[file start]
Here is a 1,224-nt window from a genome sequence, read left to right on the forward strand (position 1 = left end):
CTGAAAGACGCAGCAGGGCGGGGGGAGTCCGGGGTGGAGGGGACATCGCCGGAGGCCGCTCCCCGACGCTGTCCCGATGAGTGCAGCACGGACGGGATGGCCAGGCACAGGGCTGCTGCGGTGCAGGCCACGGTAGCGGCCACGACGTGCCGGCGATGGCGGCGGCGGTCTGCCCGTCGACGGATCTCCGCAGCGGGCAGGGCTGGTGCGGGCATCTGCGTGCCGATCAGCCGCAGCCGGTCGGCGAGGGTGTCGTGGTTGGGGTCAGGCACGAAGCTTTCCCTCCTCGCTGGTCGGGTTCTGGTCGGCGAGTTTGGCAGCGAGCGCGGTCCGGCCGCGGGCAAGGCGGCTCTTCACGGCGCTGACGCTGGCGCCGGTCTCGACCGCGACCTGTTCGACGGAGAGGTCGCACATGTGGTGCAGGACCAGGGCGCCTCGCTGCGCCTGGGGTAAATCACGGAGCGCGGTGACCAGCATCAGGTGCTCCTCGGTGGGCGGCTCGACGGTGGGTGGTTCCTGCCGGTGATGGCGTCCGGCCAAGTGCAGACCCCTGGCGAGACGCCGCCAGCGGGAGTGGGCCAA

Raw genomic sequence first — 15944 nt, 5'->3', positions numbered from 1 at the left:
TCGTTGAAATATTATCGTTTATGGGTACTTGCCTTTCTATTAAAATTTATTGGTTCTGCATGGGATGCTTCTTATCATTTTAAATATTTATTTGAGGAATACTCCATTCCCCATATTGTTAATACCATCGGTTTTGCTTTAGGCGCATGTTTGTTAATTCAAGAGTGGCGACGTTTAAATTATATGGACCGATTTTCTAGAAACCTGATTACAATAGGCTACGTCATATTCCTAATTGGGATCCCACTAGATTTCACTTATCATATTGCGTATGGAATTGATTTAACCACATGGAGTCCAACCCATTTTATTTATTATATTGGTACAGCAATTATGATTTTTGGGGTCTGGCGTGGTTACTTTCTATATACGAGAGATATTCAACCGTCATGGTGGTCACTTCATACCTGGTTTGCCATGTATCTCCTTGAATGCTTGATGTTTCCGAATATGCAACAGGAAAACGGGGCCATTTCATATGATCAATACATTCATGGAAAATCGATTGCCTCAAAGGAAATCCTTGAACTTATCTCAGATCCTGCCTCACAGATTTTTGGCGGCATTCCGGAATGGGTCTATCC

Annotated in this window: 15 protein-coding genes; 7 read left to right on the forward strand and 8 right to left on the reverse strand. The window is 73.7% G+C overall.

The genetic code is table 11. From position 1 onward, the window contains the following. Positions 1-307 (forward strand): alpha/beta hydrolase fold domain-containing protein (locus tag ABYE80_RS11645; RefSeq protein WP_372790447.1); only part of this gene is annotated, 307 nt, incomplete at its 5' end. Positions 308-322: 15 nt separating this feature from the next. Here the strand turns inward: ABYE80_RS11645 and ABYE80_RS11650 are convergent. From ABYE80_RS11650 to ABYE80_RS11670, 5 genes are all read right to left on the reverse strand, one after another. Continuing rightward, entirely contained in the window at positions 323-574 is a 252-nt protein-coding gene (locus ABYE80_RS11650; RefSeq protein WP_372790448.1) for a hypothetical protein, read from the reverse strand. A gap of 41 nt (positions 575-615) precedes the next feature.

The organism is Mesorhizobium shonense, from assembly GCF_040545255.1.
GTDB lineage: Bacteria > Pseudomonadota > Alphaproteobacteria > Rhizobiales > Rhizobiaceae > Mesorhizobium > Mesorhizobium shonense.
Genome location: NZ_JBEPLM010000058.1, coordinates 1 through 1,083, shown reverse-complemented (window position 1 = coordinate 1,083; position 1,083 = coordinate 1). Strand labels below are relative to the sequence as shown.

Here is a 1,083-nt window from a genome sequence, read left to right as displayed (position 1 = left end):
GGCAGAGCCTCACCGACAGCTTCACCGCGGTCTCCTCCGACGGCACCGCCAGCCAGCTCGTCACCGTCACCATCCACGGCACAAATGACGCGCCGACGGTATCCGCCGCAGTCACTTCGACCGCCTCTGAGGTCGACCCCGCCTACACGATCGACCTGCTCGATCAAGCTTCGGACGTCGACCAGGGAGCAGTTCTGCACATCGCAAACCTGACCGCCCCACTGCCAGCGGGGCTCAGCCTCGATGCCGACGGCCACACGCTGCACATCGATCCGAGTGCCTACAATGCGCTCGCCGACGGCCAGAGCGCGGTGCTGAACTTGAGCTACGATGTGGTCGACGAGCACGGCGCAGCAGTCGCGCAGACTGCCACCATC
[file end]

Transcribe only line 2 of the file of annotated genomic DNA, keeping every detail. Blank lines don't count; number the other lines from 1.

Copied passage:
CTGAAAGACGCAGCAGGGCGGGGGGAGTCCGGGGTGGAGGGGACATCGCCGGAGGCCGCTCCCCGACGCTGTCCCGATGAGTGCAGCACGGACGGGATGGCCAGGCACAGGGCTGCTGCGGTGCAGGCCACGGTAGCGGCCACGACGTGCCGGCGATGGCGGCGGCGGTCTGCCCGTCGACGGATCTCCGCAGCGGGCAGGGCTGGTGCGGGCATCTGCGTGCCGATCAGCCGCAGCCGGTCGGCGAGGGTGTCGTGGTTGGGGTCAGGCACGAAGCTTTCCCTCCTCGCTGGTCGGGTTCTGGTCGGCGAGTTTGGCAGCGAGCGCGGTCCGGCCGCGGGCAAGGCGGCTCTTCACGGCGCTGACGCTGGCGCCGGTCTCGACCGCGACCTGTTCGACGGAGAGGTCGCACATGTGGTGCAGGACCAGGGCGCCTCGCTGCGCCTGGGGTAAATCACGGAGCGCGGTGACCAGCATCAGGTGCTCCTCGGTGGGCGGCTCGACGGTGGGTGGTTCCTGCCGGTGATGGCGTCCGGCCAAGTGCAGACCCCTGGCGAGACGCCGCCAGCGGGAGTGGGCCAA